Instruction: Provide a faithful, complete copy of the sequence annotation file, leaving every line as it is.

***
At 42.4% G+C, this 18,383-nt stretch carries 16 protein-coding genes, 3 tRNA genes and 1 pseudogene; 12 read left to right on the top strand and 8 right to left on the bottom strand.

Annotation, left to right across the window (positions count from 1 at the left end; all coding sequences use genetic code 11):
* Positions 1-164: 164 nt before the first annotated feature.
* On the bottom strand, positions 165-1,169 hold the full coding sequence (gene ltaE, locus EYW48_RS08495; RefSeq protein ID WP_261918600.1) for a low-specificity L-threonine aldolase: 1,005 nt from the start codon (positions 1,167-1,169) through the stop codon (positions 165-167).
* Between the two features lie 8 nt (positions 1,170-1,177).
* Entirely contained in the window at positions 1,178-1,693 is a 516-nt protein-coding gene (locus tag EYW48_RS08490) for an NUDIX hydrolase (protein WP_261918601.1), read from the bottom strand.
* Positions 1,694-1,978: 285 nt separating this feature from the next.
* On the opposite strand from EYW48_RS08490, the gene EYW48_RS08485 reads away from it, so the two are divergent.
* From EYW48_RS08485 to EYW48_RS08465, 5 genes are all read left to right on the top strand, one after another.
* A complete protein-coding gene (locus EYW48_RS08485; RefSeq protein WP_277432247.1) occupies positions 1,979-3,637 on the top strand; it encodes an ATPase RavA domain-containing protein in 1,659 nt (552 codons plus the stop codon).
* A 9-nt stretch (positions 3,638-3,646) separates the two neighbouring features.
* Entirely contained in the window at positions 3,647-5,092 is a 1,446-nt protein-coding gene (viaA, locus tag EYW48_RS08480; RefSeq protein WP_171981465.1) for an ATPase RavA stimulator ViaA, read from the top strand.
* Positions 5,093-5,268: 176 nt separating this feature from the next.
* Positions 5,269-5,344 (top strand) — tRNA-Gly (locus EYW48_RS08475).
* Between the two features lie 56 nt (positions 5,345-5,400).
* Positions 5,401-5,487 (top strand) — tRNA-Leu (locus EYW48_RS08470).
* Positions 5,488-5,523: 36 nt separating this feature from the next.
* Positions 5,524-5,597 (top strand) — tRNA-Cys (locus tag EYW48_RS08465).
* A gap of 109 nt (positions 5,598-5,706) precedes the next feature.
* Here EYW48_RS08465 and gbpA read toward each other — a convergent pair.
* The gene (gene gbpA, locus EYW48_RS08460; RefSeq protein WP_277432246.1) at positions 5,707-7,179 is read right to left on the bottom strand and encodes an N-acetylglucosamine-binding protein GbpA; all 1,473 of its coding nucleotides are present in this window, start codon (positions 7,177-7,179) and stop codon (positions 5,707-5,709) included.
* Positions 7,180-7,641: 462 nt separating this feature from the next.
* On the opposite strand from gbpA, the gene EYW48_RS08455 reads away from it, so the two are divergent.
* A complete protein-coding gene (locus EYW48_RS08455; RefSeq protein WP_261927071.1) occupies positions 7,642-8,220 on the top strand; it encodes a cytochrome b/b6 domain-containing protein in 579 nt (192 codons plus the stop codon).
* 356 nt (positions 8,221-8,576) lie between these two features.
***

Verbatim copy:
At 42.4% G+C, this 18,383-nt stretch carries 16 protein-coding genes, 3 tRNA genes and 1 pseudogene; 12 read left to right on the top strand and 8 right to left on the bottom strand.

Annotation, left to right across the window (positions count from 1 at the left end; all coding sequences use genetic code 11):
* Positions 1-164: 164 nt before the first annotated feature.
* On the bottom strand, positions 165-1,169 hold the full coding sequence (gene ltaE, locus EYW48_RS08495; RefSeq protein ID WP_261918600.1) for a low-specificity L-threonine aldolase: 1,005 nt from the start codon (positions 1,167-1,169) through the stop codon (positions 165-167).
* Between the two features lie 8 nt (positions 1,170-1,177).
* Entirely contained in the window at positions 1,178-1,693 is a 516-nt protein-coding gene (locus tag EYW48_RS08490) for an NUDIX hydrolase (protein WP_261918601.1), read from the bottom strand.
* Positions 1,694-1,978: 285 nt separating this feature from the next.
* On the opposite strand from EYW48_RS08490, the gene EYW48_RS08485 reads away from it, so the two are divergent.
* From EYW48_RS08485 to EYW48_RS08465, 5 genes are all read left to right on the top strand, one after another.
* A complete protein-coding gene (locus EYW48_RS08485; RefSeq protein WP_277432247.1) occupies positions 1,979-3,637 on the top strand; it encodes an ATPase RavA domain-containing protein in 1,659 nt (552 codons plus the stop codon).
* A 9-nt stretch (positions 3,638-3,646) separates the two neighbouring features.
* Entirely contained in the window at positions 3,647-5,092 is a 1,446-nt protein-coding gene (viaA, locus tag EYW48_RS08480; RefSeq protein WP_171981465.1) for an ATPase RavA stimulator ViaA, read from the top strand.
* Positions 5,093-5,268: 176 nt separating this feature from the next.
* Positions 5,269-5,344 (top strand) — tRNA-Gly (locus EYW48_RS08475).
* Between the two features lie 56 nt (positions 5,345-5,400).
* Positions 5,401-5,487 (top strand) — tRNA-Leu (locus EYW48_RS08470).
* Positions 5,488-5,523: 36 nt separating this feature from the next.
* Positions 5,524-5,597 (top strand) — tRNA-Cys (locus tag EYW48_RS08465).
* A gap of 109 nt (positions 5,598-5,706) precedes the next feature.
* Here EYW48_RS08465 and gbpA read toward each other — a convergent pair.
* The gene (gene gbpA, locus EYW48_RS08460; RefSeq protein WP_277432246.1) at positions 5,707-7,179 is read right to left on the bottom strand and encodes an N-acetylglucosamine-binding protein GbpA; all 1,473 of its coding nucleotides are present in this window, start codon (positions 7,177-7,179) and stop codon (positions 5,707-5,709) included.
* Positions 7,180-7,641: 462 nt separating this feature from the next.
* On the opposite strand from gbpA, the gene EYW48_RS08455 reads away from it, so the two are divergent.
* A complete protein-coding gene (locus EYW48_RS08455; RefSeq protein WP_261927071.1) occupies positions 7,642-8,220 on the top strand; it encodes a cytochrome b/b6 domain-containing protein in 579 nt (192 codons plus the stop codon).
* 356 nt (positions 8,221-8,576) lie between these two features.